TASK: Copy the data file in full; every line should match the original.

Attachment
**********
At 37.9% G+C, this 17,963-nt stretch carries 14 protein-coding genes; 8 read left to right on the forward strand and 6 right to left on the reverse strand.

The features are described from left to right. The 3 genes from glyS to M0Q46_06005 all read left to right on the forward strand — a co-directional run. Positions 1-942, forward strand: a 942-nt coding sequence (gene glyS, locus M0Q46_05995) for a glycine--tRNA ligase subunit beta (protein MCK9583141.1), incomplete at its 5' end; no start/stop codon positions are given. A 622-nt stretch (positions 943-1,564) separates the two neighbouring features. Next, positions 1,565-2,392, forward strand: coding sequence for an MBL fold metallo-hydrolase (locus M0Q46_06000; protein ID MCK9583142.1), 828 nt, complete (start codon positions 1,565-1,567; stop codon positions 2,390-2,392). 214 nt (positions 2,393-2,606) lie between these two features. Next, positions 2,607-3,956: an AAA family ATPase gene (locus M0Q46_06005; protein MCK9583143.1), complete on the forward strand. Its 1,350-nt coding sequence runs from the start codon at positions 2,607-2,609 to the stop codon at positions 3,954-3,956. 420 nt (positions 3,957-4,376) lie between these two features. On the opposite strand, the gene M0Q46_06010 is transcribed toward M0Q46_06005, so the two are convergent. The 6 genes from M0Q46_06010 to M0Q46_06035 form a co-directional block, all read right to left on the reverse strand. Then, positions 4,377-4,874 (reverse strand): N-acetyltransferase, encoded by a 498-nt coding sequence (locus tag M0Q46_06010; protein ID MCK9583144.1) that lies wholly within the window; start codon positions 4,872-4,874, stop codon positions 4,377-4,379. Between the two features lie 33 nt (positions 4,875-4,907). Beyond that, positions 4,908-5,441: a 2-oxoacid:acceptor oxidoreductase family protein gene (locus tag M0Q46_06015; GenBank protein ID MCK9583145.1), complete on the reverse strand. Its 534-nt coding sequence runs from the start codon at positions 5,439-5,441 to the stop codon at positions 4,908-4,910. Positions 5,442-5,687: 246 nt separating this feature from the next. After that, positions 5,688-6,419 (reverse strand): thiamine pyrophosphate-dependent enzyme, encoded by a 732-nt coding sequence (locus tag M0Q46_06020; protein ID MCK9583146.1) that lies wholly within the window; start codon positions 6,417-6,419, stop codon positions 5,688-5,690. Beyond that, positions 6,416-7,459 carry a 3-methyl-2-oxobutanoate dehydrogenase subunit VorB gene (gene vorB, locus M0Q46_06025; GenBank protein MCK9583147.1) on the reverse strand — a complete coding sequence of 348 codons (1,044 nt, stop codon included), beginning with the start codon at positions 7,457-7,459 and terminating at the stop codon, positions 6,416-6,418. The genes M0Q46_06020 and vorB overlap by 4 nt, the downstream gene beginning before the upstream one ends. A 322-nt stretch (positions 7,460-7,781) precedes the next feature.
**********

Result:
At 37.9% G+C, this 17,963-nt stretch carries 14 protein-coding genes; 8 read left to right on the forward strand and 6 right to left on the reverse strand.

The features are described from left to right. The 3 genes from glyS to M0Q46_06005 all read left to right on the forward strand — a co-directional run. Positions 1-942, forward strand: a 942-nt coding sequence (gene glyS, locus M0Q46_05995) for a glycine--tRNA ligase subunit beta (protein MCK9583141.1), incomplete at its 5' end; no start/stop codon positions are given. A 622-nt stretch (positions 943-1,564) separates the two neighbouring features. Next, positions 1,565-2,392, forward strand: coding sequence for an MBL fold metallo-hydrolase (locus M0Q46_06000; protein ID MCK9583142.1), 828 nt, complete (start codon positions 1,565-1,567; stop codon positions 2,390-2,392). 214 nt (positions 2,393-2,606) lie between these two features. Next, positions 2,607-3,956: an AAA family ATPase gene (locus M0Q46_06005; protein MCK9583143.1), complete on the forward strand. Its 1,350-nt coding sequence runs from the start codon at positions 2,607-2,609 to the stop codon at positions 3,954-3,956. 420 nt (positions 3,957-4,376) lie between these two features. On the opposite strand, the gene M0Q46_06010 is transcribed toward M0Q46_06005, so the two are convergent. The 6 genes from M0Q46_06010 to M0Q46_06035 form a co-directional block, all read right to left on the reverse strand. Then, positions 4,377-4,874 (reverse strand): N-acetyltransferase, encoded by a 498-nt coding sequence (locus tag M0Q46_06010; protein ID MCK9583144.1) that lies wholly within the window; start codon positions 4,872-4,874, stop codon positions 4,377-4,379. Between the two features lie 33 nt (positions 4,875-4,907). Beyond that, positions 4,908-5,441: a 2-oxoacid:acceptor oxidoreductase family protein gene (locus tag M0Q46_06015; GenBank protein ID MCK9583145.1), complete on the reverse strand. Its 534-nt coding sequence runs from the start codon at positions 5,439-5,441 to the stop codon at positions 4,908-4,910. Positions 5,442-5,687: 246 nt separating this feature from the next. After that, positions 5,688-6,419 (reverse strand): thiamine pyrophosphate-dependent enzyme, encoded by a 732-nt coding sequence (locus tag M0Q46_06020; protein ID MCK9583146.1) that lies wholly within the window; start codon positions 6,417-6,419, stop codon positions 5,688-5,690. Beyond that, positions 6,416-7,459 carry a 3-methyl-2-oxobutanoate dehydrogenase subunit VorB gene (gene vorB, locus M0Q46_06025; GenBank protein MCK9583147.1) on the reverse strand — a complete coding sequence of 348 codons (1,044 nt, stop codon included), beginning with the start codon at positions 7,457-7,459 and terminating at the stop codon, positions 6,416-6,418. The genes M0Q46_06020 and vorB overlap by 4 nt, the downstream gene beginning before the upstream one ends. A 322-nt stretch (positions 7,460-7,781) precedes the next feature.